Lily was then referred to a neuroimmunologist in Sydney who formally diagnosed her with AAG.

It was then she also discovered her condition had led to multi-organ failure and a large lesion was found on the left side of her brain.

Lily (pictured right with fellow patient and AAG sufferer Annaliese Holland, 23) is unable to move and battles 'excruciating' pain from a rare condition known as auto-immune autonomic ganglionopathy

Lily (pictured right with fellow patient and AAG sufferer Annaliese Holland, 23) is unable to move and battles ‘excruciating’ pain from a rare condition known as auto-immune autonomic ganglionopathy

Lily went back to Adelaide and was admitted to Flinders Medical Centre’s Laurel Hospices, where she spends her days ‘just surviving’.

She’s grappled with the heartbreaking thought that she only had a matter of time before her body gave up.

Lily spends most of her time sleeping in her hospital bed to avoid dealing with the constant chronic pain from her condition.

It had also been lonely, if not for family visits and the close friendship she struck up with fellow patient, Annaliese Holland, 23, who also suffers from the same condition.

Annaliese’s symptoms had begun from the age of 12 with severe pelvic pain.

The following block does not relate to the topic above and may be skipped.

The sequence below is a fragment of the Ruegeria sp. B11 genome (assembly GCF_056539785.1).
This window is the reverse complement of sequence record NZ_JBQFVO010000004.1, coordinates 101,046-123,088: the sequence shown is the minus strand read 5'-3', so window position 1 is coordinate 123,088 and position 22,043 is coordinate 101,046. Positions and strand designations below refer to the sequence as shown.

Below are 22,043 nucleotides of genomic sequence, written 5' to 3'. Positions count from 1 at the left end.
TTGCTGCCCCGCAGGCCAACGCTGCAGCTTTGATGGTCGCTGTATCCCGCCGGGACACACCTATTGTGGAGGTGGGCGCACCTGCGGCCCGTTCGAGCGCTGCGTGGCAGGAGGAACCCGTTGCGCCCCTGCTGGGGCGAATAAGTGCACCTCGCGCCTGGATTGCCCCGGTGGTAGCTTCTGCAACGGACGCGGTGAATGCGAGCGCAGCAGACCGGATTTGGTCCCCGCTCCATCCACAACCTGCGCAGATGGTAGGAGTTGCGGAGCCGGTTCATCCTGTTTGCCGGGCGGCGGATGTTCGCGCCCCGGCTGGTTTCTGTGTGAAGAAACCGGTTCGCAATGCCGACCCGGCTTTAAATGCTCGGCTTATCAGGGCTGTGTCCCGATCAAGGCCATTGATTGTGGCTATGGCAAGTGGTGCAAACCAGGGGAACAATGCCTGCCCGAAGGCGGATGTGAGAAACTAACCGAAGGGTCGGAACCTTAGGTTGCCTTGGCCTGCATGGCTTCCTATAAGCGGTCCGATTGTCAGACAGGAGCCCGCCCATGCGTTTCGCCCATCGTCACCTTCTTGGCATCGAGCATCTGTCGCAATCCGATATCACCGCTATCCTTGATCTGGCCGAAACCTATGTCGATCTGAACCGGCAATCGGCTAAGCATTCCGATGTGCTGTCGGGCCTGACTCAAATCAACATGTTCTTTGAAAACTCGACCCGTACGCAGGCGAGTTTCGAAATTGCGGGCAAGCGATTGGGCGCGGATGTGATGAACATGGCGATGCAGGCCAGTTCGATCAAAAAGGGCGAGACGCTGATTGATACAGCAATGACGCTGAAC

Doctors initially believed she had endometriosis, but after treatment her symptoms still grew worse.

Doctors tested her for a number of illnesses throughout her teenage years, but were unable to diagnose her. 

It wasn’t until she was 19 that Annaliese was correctly diagnosed with AAG.

Like Lily, the rare condition has left her with chronic pain, multiple organ failure and the inability to eat or drink normally, relying on a feeding drip instead. 

She feels constant nausea, vomits 10 times a day and has battled sepsis, blood infections and brain swellings. 

Her bones have also become brittle and weak due to the number of medications she is on. Doctors are unable to resuscitate Annaliese if her heart stops as the compressions could kill her. 

She’s currently preparing for major surgery, where doctors will try to correct the forward rounding of the upper spine. It’s expected to take 12 hours.

Lily was admitted to Flinders Medical Centre's Laurel Hospices (pictured) after heading back to Adelaide from Sydney

Lily was admitted to Flinders Medical Centre’s Laurel Hospices (pictured) after heading back to Adelaide from Sydney

Both Lily and Annaliese say living with a terminal illness at a young age is different as you mourn the ‘life (you) never got to have’.

Annaliese is providing comfort to Lily to make her final days more bearable.

‘All I can do is brush her (Lily’s) hair or moisturise her legs. I just want her to know that I’m there and people care,’ she said.

Lily explained that it’s been difficult for her friends and family after she made the decision to go through with voluntary assisted dying. 

‘Mum (had) to step out of the room, because she found it too much, but they respect my decision, and they’d rather not see me suffer anymore,’ she said. 

But she explained that it had gotten to the point where she had ‘lost control of everything else in my life’.

She is at peace with her decision and has already penned heartfelt letters to her friends and family, said goodbye and planning out parts of her funeral.

Lily has asked those wishing to honour her legacy to donate to the Hospital Research Foundation. You can donate here.